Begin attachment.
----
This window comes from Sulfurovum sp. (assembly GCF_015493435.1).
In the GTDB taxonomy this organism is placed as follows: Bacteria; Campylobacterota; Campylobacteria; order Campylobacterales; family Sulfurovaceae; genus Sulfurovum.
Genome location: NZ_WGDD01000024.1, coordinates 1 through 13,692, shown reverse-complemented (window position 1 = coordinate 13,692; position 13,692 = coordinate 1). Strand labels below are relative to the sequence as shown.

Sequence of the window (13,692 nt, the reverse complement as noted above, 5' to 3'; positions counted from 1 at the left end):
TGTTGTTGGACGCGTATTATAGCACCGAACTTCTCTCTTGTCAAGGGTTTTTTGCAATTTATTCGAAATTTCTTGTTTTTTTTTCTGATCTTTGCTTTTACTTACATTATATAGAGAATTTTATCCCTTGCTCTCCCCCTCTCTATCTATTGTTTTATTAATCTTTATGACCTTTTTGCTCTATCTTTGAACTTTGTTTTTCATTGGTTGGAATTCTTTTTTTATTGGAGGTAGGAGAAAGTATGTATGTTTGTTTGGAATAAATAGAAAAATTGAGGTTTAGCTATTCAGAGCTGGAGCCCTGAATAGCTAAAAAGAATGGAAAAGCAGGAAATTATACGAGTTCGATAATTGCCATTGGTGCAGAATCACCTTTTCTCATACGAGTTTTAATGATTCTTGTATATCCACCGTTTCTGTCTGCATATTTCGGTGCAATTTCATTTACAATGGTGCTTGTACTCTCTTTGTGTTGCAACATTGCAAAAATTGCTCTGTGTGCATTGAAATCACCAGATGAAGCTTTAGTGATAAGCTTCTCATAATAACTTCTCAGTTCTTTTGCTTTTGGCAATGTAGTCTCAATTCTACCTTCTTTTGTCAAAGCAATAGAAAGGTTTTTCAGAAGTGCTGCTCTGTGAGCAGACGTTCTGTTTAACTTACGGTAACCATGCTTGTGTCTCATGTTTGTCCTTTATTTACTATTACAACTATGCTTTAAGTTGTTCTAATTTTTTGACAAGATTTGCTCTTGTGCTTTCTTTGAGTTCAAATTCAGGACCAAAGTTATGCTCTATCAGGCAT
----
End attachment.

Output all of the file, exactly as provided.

This window comes from Sulfurovum sp. (assembly GCF_015493435.1).
In the GTDB taxonomy this organism is placed as follows: Bacteria; Campylobacterota; Campylobacteria; order Campylobacterales; family Sulfurovaceae; genus Sulfurovum.
Genome location: NZ_WGDD01000024.1, coordinates 1 through 13,692, shown reverse-complemented (window position 1 = coordinate 13,692; position 13,692 = coordinate 1). Strand labels below are relative to the sequence as shown.

Sequence of the window (13,692 nt, the reverse complement as noted above, 5' to 3'; positions counted from 1 at the left end):
TGTTGTTGGACGCGTATTATAGCACCGAACTTCTCTCTTGTCAAGGGTTTTTTGCAATTTATTCGAAATTTCTTGTTTTTTTTTCTGATCTTTGCTTTTACTTACATTATATAGAGAATTTTATCCCTTGCTCTCCCCCTCTCTATCTATTGTTTTATTAATCTTTATGACCTTTTTGCTCTATCTTTGAACTTTGTTTTTCATTGGTTGGAATTCTTTTTTTATTGGAGGTAGGAGAAAGTATGTATGTTTGTTTGGAATAAATAGAAAAATTGAGGTTTAGCTATTCAGAGCTGGAGCCCTGAATAGCTAAAAAGAATGGAAAAGCAGGAAATTATACGAGTTCGATAATTGCCATTGGTGCAGAATCACCTTTTCTCATACGAGTTTTAATGATTCTTGTATATCCACCGTTTCTGTCTGCATATTTCGGTGCAATTTCATTTACAATGGTGCTTGTACTCTCTTTGTGTTGCAACATTGCAAAAATTGCTCTGTGTGCATTGAAATCACCAGATGAAGCTTTAGTGATAAGCTTCTCATAATAACTTCTCAGTTCTTTTGCTTTTGGCAATGTAGTCTCAATTCTACCTTCTTTTGTCAAAGCAATAGAAAGGTTTTTCAGAAGTGCTGCTCTGTGAGCAGACGTTCTGTTTAACTTACGGTAACCATGCTTGTGTCTCATGTTTGTCCTTTATTTACTATTACAACTATGCTTTAAGTTGTTCTAATTTTTTGACAAGATTTGCTCTTGTGCTTTCTTTGAGTTCAAATTCAGGACCAAAGTTATGCTCTATCAGGCAT